Nessa Norich, the events curator for the past year, clued me into the origin story of Alchemist’s Kitchen over delicious soup and hibiscus tea. I learned from her that the whole project of The Alchemist’s Kitchen was started by Ken Jordan, an internet publisher who created SonicNet.com, the first multimedia music zine and digital music store in 1995. SonicNet was eventually bought by MTV, and now if you follow the link it brings you to VH1. Ken Jordan’s connection to publishing is directly linked to his father, Fred Jordan. He was the publisher of Grove Press and the Evergreen Review. Fred was also the publisher who took the place of the legendary André Schiffrin at Pantheon Books after a corporate gutting of the staff. His son, Ken, grew up realizing that the corporate, cookie cutter life was not the life he wanted to lead. Instead, he made his way onto the early internet, and was eventually brought out to the west coast to join a think tank known as PlaNetwork. This was a non-profit endeavor started by visionaries Jim Fournier and Elizabeth Thompson, individuals who saw the internet as a platform for working on ecological and social causes. Before Facebook, Twitter, Instagram, and even MySpace, this think tank was working on the concept of the digital social network as a tool to bring like minded individuals together in order to enact social change. Ken wrote a long form thesis with the think tank titled the Augmented Social Network. This idea was based on the fact that it would be wise and efficient for individuals to have an identity within the digital space. These early ideas were basically like an online wallet for all of your personal information. It was intended to be a secure means for consumers to control their identity and data, which feels especially relevant nowadays with all the discourse about Big Data.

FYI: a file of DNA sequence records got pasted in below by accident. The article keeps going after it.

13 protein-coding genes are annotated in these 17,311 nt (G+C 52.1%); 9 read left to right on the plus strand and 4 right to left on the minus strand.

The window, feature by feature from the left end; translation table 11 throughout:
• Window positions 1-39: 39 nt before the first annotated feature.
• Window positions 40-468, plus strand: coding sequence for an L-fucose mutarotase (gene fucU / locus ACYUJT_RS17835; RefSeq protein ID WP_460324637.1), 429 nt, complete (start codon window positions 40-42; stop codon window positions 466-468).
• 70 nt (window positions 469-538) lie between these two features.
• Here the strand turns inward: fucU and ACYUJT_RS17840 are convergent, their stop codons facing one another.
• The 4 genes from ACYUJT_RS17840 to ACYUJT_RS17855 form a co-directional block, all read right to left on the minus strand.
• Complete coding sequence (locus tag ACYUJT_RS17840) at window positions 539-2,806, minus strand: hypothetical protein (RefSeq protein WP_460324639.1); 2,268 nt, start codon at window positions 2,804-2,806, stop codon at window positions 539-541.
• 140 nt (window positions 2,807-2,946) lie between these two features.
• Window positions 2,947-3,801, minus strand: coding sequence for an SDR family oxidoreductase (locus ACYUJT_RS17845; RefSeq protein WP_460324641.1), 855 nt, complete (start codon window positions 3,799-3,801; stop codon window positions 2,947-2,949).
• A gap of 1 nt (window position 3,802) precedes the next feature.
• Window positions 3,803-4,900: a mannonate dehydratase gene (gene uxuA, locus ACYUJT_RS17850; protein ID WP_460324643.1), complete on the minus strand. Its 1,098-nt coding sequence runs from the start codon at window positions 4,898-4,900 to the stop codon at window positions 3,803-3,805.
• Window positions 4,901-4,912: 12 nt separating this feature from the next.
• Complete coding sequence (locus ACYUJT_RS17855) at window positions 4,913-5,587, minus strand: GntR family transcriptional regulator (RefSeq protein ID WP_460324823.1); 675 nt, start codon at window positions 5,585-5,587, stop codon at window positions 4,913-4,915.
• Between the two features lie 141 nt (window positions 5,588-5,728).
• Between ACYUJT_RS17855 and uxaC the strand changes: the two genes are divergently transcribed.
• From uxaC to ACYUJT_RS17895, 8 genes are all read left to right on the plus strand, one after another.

Ken Jordan started The Alchemist’s Kitchen out of the Evolver movement. This is the umbrella which the neat little spa shop is situated under. Evolver was started by Daniel Pinchbeck, a self-proclaimed addict for starting his own little magazines. He worked in some commercial art and lifestyle magazines as an editor before starting Open City with the fiction writer, Thomas Beller. This magazine survived due to its funding, originating from Rob Bingham, a short story writer and heir to a Southern newspaper fortune. However, through this success, Pinchbeck found no solace for his life’s goals and ambitions. He slowly worked through his fiction, but found himself stagnating. The fact that he was more interested in alternative lifestyles and psychedelic drugs than his peers lead to serious alienation and depression. He took many trips in life, visiting Gabon, and studying ayahuasca and LSD psychoanalyst Stanislav Grof for the Village Voice. Meanwhile, amidst his own studies and crises, Rob Bingham was found dead of a heroin overdose amidst page proofs of his first novel scattered about in his chaotic Tribeca loft.